The city of Syracuse is putting a technology called SQUID into use this month, which is meant to help city hall make smarter choices when it comes to fixing crumbling streets.
SQUID – or Street Quality Identification Device – is a tiny contraption that sits on the bed of a pickup truck used by the Syracuse Department of Public Works, designed to measure the quality of the streets of Syracuse.
Varun Adibhatla is project director of ARGO labs, which came up with the technology. He says Syracuse is the first city to use it.
"The device takes a picture of the street every second, which combines with accelerometer data, which measures the ride quality. So you have a more complete way of viewing street quality across the city,” said Adibhatla.
It comes with a $3,000 price tag, well worth it, according to Mayor Stephanie Miner.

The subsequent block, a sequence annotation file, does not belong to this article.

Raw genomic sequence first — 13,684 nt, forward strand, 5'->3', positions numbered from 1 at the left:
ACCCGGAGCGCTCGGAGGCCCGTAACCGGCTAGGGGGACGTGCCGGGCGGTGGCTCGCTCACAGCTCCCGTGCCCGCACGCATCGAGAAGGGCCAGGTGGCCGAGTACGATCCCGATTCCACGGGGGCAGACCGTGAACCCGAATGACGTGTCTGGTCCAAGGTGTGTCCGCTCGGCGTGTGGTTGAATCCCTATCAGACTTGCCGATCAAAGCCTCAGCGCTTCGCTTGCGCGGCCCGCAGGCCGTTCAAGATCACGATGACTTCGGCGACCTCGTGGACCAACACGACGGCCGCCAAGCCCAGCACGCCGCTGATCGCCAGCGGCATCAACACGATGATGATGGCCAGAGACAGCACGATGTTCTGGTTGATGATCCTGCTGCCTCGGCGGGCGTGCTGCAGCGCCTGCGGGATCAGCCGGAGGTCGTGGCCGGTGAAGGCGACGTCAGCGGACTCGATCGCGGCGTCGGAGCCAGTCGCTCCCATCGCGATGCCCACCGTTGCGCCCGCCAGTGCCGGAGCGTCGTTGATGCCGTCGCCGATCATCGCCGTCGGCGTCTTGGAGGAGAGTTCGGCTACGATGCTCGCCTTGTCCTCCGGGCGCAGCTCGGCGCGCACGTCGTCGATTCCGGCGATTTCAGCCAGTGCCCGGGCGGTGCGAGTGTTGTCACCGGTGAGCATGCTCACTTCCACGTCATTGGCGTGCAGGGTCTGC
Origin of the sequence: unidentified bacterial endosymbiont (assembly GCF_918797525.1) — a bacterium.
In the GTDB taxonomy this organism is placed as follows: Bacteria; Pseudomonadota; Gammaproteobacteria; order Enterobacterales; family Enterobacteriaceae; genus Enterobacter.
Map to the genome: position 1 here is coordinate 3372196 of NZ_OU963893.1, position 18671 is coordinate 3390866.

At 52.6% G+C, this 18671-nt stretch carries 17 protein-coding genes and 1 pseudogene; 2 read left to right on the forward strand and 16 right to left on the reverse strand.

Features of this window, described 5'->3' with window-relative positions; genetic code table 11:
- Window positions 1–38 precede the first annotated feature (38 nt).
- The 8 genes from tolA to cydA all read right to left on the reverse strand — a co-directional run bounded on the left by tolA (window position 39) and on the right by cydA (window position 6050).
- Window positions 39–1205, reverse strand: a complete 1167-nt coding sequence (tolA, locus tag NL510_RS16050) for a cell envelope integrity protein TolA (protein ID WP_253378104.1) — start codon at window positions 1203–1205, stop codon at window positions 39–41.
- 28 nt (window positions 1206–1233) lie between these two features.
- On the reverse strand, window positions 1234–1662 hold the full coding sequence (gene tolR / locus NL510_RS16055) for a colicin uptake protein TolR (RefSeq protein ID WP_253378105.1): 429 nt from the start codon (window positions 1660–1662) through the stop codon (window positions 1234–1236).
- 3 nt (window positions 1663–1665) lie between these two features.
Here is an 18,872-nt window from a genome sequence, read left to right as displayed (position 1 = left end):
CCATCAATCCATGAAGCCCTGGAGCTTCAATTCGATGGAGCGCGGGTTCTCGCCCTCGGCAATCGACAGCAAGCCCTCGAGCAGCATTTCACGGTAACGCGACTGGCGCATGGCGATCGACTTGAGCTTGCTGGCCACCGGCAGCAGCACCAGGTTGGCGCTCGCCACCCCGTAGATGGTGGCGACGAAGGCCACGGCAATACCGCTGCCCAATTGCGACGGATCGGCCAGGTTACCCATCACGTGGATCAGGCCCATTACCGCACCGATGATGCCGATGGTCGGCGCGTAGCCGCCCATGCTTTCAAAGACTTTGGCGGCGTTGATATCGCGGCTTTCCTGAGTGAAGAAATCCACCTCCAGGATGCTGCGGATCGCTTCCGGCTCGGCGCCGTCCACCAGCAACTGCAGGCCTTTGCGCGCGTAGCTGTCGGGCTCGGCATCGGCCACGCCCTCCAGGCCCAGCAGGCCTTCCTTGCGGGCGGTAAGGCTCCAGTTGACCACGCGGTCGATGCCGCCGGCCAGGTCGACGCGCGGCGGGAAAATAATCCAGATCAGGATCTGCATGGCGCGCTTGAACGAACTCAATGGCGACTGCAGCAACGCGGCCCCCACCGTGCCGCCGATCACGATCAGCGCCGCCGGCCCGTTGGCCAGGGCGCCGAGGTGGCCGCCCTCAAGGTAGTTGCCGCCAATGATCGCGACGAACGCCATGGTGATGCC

"This is the kind of data that can … extend the life of that street for another five and ten years, and you don’t have to mill and pave the entire 400 miles of streets in the city of Syracuse, because given the resources we have, that is not going to be able to happen,” said Miner.
Syracuse’s Office of Innovation discovered the SQUID system as it looks for new solutions to infrastructure issues facing the cash-strapped city. Director Andrew Maxwell says the next thing will be technology that tracks leaks in the sewer system.
“We’re excited about what that will do, a similar philosophy about increasing our knowledge of the system, having better data, from which we can make better decisions.”